This means that in theory at least they can be used to model any system. So then why make it deep? Let's understand how depth imparts greater modeling ability with lesser resources.

Consider two input data points represented by the red star and blue star in the figure above. Although they are very very close in the input space, they have a very different correlation with the output. For instance, these two data points could belong to two different classes. There could be many such spots on our data manifold where nearby points map to completely different regions in the output space. A neural network is supposed to comprehend this and separate them. Now let's think of single layer network. We could in principle model this just using a single layer with a very large number of neurons. The network should be able separate the red and blue star in a manner similar to separating the two nearby trajectories, differing only by $10^{-5}$ in Figure 1. Remember the blue cone and the yellow cone in Figure 1 showed visible separation only after 30 time steps. They are still indistinguishable from each other after only 1 time step. Thus, even if we somehow achieve a large Lyapunov exponent, there is a limit to how much we can separate in a single time step or analogously a single layer. Now what we if increase the depth of the network and stack multiple layers in front of each other. The beam of input diverges as they pass through each chaotic lens and we can see a clear separation in the final projection on the screen of output. This has been illustrated in the figure above. This is similar to the blue cone and the yellow cone having clear separation after 30 steps.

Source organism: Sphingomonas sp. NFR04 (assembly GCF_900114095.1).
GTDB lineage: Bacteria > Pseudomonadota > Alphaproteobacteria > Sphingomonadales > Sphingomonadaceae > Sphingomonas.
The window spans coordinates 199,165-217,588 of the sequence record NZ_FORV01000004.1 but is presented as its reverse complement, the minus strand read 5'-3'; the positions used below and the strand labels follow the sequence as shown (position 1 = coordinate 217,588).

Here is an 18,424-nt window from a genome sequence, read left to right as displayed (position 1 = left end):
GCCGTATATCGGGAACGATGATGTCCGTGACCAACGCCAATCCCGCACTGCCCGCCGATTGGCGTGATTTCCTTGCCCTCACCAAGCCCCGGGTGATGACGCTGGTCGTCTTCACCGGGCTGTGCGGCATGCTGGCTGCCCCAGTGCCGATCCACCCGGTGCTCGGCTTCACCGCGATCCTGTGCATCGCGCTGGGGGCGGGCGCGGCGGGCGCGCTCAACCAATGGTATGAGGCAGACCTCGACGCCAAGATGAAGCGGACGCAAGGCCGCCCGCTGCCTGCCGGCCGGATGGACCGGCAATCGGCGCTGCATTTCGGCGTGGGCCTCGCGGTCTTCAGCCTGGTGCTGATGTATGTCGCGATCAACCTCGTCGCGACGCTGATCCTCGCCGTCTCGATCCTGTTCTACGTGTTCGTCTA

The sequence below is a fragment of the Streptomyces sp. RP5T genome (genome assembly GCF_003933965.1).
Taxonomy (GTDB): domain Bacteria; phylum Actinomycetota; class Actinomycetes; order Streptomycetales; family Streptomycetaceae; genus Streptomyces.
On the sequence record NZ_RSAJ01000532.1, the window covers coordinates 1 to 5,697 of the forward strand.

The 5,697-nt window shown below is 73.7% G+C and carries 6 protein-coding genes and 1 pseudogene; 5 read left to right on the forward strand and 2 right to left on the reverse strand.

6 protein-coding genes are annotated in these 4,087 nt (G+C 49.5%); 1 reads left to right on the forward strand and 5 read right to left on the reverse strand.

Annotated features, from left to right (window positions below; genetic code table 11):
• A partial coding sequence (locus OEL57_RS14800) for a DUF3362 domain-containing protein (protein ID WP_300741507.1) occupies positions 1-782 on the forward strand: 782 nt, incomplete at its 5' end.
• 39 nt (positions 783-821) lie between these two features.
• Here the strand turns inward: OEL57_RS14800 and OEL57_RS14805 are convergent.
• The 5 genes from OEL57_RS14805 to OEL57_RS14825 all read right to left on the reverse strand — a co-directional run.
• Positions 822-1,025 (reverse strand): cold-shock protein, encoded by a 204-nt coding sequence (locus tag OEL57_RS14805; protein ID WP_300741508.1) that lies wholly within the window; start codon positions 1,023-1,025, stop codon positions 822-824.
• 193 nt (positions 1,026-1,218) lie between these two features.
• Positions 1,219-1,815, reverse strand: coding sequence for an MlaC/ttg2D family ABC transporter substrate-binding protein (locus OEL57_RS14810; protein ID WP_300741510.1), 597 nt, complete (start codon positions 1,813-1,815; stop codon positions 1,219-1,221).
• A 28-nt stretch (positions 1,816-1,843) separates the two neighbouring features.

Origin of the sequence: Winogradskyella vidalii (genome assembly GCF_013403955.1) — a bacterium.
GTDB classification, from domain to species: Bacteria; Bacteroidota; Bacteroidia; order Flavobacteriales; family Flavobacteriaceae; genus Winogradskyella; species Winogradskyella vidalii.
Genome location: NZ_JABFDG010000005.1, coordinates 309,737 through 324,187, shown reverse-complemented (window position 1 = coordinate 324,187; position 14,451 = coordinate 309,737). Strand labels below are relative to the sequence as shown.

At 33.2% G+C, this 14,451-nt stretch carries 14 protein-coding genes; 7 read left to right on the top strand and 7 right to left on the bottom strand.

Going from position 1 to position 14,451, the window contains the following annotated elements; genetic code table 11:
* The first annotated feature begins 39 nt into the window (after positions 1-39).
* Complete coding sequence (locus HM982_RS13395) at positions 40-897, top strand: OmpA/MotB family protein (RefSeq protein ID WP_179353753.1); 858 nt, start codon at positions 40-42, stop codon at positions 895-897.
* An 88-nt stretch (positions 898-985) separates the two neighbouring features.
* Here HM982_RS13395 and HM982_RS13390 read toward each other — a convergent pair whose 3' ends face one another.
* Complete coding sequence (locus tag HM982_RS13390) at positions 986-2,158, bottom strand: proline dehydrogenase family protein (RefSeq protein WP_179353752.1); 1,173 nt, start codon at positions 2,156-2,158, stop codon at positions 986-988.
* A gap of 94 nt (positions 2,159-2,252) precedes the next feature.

So here is another big idea -- training of deep neural network involves tuning parameters so that each layer is optimally chaotic to accomplish a particular task.

(I welcome questions and comments. Please write to me at chetan.nichkawde@gmail.com.)